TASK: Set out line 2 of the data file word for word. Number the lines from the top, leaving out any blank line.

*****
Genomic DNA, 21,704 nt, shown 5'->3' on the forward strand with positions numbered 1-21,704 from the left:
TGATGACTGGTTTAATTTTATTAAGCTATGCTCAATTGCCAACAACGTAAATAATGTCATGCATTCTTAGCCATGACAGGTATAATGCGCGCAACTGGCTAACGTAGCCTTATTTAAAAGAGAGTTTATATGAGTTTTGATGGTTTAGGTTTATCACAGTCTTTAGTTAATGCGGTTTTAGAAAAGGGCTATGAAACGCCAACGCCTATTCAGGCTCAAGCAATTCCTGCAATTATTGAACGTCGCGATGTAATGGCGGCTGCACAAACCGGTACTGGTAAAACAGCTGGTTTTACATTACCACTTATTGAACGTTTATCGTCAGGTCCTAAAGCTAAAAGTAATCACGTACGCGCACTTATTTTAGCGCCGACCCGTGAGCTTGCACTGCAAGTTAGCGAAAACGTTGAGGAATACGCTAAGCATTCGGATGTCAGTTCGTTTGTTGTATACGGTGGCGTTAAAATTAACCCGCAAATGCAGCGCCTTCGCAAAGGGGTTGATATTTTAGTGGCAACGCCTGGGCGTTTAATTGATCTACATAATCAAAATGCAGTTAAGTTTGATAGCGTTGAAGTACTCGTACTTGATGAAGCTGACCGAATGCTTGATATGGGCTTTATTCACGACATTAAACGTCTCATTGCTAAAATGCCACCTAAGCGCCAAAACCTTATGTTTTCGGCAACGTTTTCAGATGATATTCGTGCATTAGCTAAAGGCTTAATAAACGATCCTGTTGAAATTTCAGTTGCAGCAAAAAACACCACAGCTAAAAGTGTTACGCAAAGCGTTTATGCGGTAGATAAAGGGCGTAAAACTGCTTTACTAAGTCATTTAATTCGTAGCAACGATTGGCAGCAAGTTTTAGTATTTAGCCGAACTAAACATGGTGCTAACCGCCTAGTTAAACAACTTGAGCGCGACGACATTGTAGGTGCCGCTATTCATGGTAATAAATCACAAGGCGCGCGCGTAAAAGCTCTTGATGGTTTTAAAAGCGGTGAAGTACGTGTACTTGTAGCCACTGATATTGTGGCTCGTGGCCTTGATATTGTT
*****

TGATGACTGGTTTAATTTTATTAAGCTATGCTCAATTGCCAACAACGTAAATAATGTCATGCATTCTTAGCCATGACAGGTATAATGCGCGCAACTGGCTAACGTAGCCTTATTTAAAAGAGAGTTTATATGAGTTTTGATGGTTTAGGTTTATCACAGTCTTTAGTTAATGCGGTTTTAGAAAAGGGCTATGAAACGCCAACGCCTATTCAGGCTCAAGCAATTCCTGCAATTATTGAACGTCGCGATGTAATGGCGGCTGCACAAACCGGTACTGGTAAAACAGCTGGTTTTACATTACCACTTATTGAACGTTTATCGTCAGGTCCTAAAGCTAAAAGTAATCACGTACGCGCACTTATTTTAGCGCCGACCCGTGAGCTTGCACTGCAAGTTAGCGAAAACGTTGAGGAATACGCTAAGCATTCGGATGTCAGTTCGTTTGTTGTATACGGTGGCGTTAAAATTAACCCGCAAATGCAGCGCCTTCGCAAAGGGGTTGATATTTTAGTGGCAACGCCTGGGCGTTTAATTGATCTACATAATCAAAATGCAGTTAAGTTTGATAGCGTTGAAGTACTCGTACTTGATGAAGCTGACCGAATGCTTGATATGGGCTTTATTCACGACATTAAACGTCTCATTGCTAAAATGCCACCTAAGCGCCAAAACCTTATGTTTTCGGCAACGTTTTCAGATGATATTCGTGCATTAGCTAAAGGCTTAATAAACGATCCTGTTGAAATTTCAGTTGCAGCAAAAAACACCACAGCTAAAAGTGTTACGCAAAGCGTTTATGCGGTAGATAAAGGGCGTAAAACTGCTTTACTAAGTCATTTAATTCGTAGCAACGATTGGCAGCAAGTTTTAGTATTTAGCCGAACTAAACATGGTGCTAACCGCCTAGTTAAACAACTTGAGCGCGACGACATTGTAGGTGCCGCTATTCATGGTAATAAATCACAAGGCGCGCGCGTAAAAGCTCTTGATGGTTTTAAAAGCGGTGAAGTACGTGTACTTGTAGCCACTGATATTGTGGCTCGTGGCCTTGATATTGTT